They never learn, either! So many scenes involve one girl going “hey I’m gonna do this” followed by the girl who actually knows about the subject screaming “OH GOD NO DON’T DO THAT”, just not fast enough to stop the first girl from doing the stupid thing. You’d think that they’d eventually learn the importance of thought before action and listening to experts but hey, it’s not like they’re scientists or anything.

(The one exception to this is Nicole. She took the plot seriously, I don’t remember her having any idiot moments, and the scene with her as a grizzled future time travel warrior was the only good thing in the game. She saved me a lot of time with her “everything dies now” skill, too. She was the best.)

I was particularly disappointed by the protagonist. She’s psychology, the best science, so you’d expect her to have some awesome moments, but NOPE. She’s so bland and inoffensive I forgot she was in most scenes. Her big moment is an optional scene toward the end where she’s like “time for some PSYCHOLOGY!!!” and just… gives the most generic pep talk speech ever, which somehow invigorates the exhausted party. That’s not psychology, that’s public speaking! She could have used psychology to keep the group together in a real way by defusing conflicts before they started – being stranded on an alien world should be stressful! – or she could have used ACTUAL psychoanalysis on the aliens to deduce their behavior patterns or whatever, but nope, nothing. Frustratingly, the game actually looks like it’s going toward the latter route at the beginning, where she’s the only one to observe an important detail about something the aliens are doing, but the plot thread is immediately dropped and never comes up again.

Which just highlights a bigger problem – even aside from the shallow characters, the plot was a mess. Plot points appear out of nowhere and then vanish just as suddenly, never to be spoken of again. Most of the game is taken up by a fetch quest that could have been used to give us interesting facts about the alien world, since, you know, these characters are SCIENTISTS who supposedly love investigating things and one of them is a biologist who constantly talks about how much she wants to study the aliens, but it’s just filler. The plot just limped along with no clear direction and there was basically no ending, leaving me with more questions than answers. What were the aliens getting out of this? How did they get the portal to our end? Why were they obsessed with hair? What was that uber-mindworm the protagonist sees after the fetch quest? What was the treeman? And why was there never any followup on the time travel plot??? That was the only interesting thing in the entire plot! I get the impression the game had to be cut for length or something, but that’s baffling when it’s so short as it is.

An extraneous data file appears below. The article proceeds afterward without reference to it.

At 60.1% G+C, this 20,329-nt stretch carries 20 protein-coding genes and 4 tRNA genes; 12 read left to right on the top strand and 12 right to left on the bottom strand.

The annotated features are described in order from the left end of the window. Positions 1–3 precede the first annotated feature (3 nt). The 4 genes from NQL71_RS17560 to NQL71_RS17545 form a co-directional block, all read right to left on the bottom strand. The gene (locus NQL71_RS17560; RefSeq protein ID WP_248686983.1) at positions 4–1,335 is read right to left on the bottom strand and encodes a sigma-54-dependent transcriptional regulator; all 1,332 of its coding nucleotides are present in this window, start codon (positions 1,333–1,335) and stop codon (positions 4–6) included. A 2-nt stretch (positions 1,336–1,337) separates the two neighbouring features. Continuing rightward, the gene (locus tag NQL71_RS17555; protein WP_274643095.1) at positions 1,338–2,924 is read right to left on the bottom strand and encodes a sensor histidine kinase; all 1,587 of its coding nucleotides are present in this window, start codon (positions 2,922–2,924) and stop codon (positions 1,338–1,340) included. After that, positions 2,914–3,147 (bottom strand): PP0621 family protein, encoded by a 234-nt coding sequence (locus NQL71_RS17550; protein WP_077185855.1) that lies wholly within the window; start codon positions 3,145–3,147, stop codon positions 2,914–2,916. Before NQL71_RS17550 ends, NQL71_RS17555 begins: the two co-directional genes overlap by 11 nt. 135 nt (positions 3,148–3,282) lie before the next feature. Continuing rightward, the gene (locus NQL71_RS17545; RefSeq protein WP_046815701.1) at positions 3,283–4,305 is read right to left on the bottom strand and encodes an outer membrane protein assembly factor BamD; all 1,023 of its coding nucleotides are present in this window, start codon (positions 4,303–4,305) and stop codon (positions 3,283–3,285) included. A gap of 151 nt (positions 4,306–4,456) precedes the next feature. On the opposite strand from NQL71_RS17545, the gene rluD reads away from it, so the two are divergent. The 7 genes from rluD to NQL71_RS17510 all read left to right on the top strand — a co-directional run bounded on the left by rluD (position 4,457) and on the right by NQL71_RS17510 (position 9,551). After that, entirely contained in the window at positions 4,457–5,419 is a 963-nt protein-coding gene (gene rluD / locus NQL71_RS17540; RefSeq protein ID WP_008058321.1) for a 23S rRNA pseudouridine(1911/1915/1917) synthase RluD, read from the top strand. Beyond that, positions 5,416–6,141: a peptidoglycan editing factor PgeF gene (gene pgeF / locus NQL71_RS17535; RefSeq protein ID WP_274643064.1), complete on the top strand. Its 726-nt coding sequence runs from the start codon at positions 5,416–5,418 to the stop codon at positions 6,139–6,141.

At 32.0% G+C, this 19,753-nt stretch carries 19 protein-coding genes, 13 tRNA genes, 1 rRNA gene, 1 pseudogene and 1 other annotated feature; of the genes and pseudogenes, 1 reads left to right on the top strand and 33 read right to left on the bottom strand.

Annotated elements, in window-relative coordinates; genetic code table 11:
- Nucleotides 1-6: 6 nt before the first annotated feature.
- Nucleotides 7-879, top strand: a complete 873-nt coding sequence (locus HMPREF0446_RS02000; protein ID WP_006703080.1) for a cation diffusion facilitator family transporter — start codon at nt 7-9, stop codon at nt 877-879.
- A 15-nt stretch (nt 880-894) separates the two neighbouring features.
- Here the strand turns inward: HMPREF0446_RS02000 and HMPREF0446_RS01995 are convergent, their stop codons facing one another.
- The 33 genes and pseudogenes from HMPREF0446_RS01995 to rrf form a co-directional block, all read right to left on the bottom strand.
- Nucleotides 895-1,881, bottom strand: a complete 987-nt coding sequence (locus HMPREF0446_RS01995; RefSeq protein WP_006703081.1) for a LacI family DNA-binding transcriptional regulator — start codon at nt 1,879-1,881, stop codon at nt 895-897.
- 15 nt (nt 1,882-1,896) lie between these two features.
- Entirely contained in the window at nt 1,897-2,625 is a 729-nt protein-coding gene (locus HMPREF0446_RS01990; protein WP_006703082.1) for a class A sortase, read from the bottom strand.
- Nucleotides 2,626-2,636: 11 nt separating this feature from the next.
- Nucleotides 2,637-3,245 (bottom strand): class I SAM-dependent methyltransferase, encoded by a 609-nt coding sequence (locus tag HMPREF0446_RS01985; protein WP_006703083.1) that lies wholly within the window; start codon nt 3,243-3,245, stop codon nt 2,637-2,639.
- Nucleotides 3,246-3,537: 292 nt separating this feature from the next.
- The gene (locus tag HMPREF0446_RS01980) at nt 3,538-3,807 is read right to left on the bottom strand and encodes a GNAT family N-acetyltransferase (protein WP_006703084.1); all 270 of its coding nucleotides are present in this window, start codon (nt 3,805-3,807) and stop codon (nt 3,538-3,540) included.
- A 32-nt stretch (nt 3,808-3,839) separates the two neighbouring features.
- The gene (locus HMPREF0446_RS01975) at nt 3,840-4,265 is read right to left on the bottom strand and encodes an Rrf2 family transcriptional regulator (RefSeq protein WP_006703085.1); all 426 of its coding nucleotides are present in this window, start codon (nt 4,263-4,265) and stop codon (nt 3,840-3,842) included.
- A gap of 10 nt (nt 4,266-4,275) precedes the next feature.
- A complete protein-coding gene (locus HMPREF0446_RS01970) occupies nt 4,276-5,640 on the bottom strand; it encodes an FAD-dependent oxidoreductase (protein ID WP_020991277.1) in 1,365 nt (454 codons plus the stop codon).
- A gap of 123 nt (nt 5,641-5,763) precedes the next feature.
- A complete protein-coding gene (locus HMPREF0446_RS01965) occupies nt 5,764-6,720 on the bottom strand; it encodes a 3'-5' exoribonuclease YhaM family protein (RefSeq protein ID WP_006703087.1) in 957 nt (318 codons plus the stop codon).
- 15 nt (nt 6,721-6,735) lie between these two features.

In the end, this was just tiring and frustrating for me. I can see what the game was going for, and it could have been so good! It could have approached a cliché plot from a new angle, with legitimately intelligent heroes who actually react to their environment. It could have taken a hard sci-fi approach to alien life and given us something like this, where the heroes can actually use evolutionary logic to their advantage. And it could have given us real scientific information instead of forced, patronizing The More You Know™ asides that never end up mattering. If you’re going to do edutainment, actually be educational – plus it would make a lot more sense that the girls don’t know specific facts from other fields if it’s more sophisticated stuff. Like… gods, I never thought I’d be pointing to Nine Hours Nine Persons Nine Doors as an example of good storytelling, but even if its exposition was awfully delivered and mind-bogglingly stupid, at least it drew you in by being stuff almost no one knows about and ended up actually mattering. And it could have reinforced all of this with a clever gameplay system that encouraged ingenuity and clever use of the environment, you know, the skills that actual scientists use. But this shallow, hokey nonsense comes off more like The Commercial That Shall Not Be Named rather than something genuinely feminist, empowering, and pro-science. Don’t waste your money on it.